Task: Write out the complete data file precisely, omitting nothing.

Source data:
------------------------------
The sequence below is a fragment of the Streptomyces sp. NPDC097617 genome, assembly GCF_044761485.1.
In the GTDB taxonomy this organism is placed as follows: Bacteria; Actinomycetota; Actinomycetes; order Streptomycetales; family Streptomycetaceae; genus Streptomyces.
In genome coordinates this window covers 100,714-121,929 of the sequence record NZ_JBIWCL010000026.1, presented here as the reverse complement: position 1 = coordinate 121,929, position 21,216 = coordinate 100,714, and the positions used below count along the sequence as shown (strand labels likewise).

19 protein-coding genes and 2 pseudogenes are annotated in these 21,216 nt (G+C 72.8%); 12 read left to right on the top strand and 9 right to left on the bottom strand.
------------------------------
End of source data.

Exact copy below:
The sequence below is a fragment of the Streptomyces sp. NPDC097617 genome, assembly GCF_044761485.1.
In the GTDB taxonomy this organism is placed as follows: Bacteria; Actinomycetota; Actinomycetes; order Streptomycetales; family Streptomycetaceae; genus Streptomyces.
In genome coordinates this window covers 100,714-121,929 of the sequence record NZ_JBIWCL010000026.1, presented here as the reverse complement: position 1 = coordinate 121,929, position 21,216 = coordinate 100,714, and the positions used below count along the sequence as shown (strand labels likewise).

19 protein-coding genes and 2 pseudogenes are annotated in these 21,216 nt (G+C 72.8%); 12 read left to right on the top strand and 9 right to left on the bottom strand.